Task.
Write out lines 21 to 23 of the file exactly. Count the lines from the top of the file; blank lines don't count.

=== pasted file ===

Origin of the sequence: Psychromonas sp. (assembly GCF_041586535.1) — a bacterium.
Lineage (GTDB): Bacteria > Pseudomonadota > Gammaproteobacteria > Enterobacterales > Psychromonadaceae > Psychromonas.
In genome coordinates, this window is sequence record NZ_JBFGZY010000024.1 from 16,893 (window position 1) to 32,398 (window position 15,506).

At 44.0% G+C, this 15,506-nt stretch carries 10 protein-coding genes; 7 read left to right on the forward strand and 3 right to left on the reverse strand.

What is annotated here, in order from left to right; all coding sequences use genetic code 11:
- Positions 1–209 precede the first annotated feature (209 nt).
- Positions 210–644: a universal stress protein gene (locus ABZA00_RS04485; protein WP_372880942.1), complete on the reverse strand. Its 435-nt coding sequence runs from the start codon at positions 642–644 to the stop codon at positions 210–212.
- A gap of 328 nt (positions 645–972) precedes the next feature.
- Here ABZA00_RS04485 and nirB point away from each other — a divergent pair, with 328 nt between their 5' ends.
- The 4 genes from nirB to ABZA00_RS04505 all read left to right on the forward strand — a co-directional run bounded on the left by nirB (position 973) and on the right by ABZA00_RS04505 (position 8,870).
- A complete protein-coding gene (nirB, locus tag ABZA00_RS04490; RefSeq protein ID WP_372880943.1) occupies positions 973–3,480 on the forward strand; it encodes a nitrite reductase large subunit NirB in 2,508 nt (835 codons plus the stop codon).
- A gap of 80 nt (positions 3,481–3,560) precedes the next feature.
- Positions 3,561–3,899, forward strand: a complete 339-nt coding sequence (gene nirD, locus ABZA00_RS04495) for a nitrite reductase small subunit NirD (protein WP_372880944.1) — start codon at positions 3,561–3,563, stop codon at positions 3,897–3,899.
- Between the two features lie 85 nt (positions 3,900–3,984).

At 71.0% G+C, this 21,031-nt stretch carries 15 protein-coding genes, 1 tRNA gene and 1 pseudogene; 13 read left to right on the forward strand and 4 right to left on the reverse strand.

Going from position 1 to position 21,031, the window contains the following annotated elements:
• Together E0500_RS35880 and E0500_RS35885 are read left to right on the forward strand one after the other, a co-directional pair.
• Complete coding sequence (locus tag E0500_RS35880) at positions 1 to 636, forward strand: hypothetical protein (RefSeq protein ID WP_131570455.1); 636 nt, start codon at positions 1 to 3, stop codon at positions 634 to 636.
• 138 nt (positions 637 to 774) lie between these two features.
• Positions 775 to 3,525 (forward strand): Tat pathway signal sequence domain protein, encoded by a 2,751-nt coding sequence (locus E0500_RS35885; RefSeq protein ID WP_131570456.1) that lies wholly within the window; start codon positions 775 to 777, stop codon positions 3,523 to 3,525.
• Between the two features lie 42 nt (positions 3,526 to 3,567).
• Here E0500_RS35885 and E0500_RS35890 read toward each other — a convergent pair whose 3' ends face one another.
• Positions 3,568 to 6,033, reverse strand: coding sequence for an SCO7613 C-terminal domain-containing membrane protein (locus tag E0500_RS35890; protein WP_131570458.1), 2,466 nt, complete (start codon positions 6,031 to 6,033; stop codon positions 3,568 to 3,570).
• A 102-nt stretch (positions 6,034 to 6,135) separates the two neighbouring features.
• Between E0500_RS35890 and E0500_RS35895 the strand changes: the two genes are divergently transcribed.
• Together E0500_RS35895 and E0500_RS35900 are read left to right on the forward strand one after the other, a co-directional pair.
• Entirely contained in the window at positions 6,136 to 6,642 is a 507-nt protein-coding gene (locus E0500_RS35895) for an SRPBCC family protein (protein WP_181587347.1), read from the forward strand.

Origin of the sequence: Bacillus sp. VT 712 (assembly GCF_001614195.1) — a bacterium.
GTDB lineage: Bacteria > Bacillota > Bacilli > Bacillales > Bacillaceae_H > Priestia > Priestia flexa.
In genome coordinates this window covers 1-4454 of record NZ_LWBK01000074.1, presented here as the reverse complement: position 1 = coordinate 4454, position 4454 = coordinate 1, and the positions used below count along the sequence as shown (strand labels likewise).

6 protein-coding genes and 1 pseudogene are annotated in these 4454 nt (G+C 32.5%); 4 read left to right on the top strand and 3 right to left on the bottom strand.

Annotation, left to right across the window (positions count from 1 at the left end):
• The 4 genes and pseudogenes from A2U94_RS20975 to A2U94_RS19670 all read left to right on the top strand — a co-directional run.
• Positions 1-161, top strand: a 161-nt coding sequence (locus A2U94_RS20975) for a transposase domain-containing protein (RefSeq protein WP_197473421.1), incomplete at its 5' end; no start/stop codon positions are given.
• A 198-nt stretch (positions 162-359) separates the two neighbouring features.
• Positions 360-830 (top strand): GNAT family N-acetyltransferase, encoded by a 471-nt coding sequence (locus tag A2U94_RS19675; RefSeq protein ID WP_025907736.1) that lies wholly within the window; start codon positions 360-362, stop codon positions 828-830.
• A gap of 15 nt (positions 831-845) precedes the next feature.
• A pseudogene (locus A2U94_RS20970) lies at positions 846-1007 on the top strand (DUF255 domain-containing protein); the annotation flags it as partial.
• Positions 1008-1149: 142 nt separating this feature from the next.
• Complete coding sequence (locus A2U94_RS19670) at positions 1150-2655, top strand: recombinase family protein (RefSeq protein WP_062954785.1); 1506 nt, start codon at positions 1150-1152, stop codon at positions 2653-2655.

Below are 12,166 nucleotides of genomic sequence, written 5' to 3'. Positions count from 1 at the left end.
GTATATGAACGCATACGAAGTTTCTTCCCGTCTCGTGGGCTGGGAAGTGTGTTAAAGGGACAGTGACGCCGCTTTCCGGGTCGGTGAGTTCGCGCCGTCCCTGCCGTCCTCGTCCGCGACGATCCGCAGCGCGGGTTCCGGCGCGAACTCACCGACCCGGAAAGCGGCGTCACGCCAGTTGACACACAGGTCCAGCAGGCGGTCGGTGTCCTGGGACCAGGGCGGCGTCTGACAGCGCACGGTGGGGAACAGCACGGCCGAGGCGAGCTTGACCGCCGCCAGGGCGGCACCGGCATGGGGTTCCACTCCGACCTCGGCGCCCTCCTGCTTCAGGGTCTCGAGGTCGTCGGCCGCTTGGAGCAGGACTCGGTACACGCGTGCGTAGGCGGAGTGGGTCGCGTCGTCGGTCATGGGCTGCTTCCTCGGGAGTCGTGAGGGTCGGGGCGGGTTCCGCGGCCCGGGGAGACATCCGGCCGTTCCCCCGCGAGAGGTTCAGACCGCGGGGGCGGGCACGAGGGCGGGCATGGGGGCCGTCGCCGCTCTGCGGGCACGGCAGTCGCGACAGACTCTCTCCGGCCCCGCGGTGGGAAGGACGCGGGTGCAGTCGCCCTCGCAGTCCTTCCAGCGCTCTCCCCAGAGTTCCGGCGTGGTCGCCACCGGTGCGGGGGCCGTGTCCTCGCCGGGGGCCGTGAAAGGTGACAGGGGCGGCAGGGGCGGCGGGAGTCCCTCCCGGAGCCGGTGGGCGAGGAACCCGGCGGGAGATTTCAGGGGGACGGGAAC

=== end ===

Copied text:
• Between the two features lie 42 nt (positions 3,526 to 3,567).
• Here E0500_RS35885 and E0500_RS35890 read toward each other — a convergent pair whose 3' ends face one another.
• Positions 3,568 to 6,033, reverse strand: coding sequence for an SCO7613 C-terminal domain-containing membrane protein (locus tag E0500_RS35890; protein WP_131570458.1), 2,466 nt, complete (start codon positions 6,031 to 6,033; stop codon positions 3,568 to 3,570).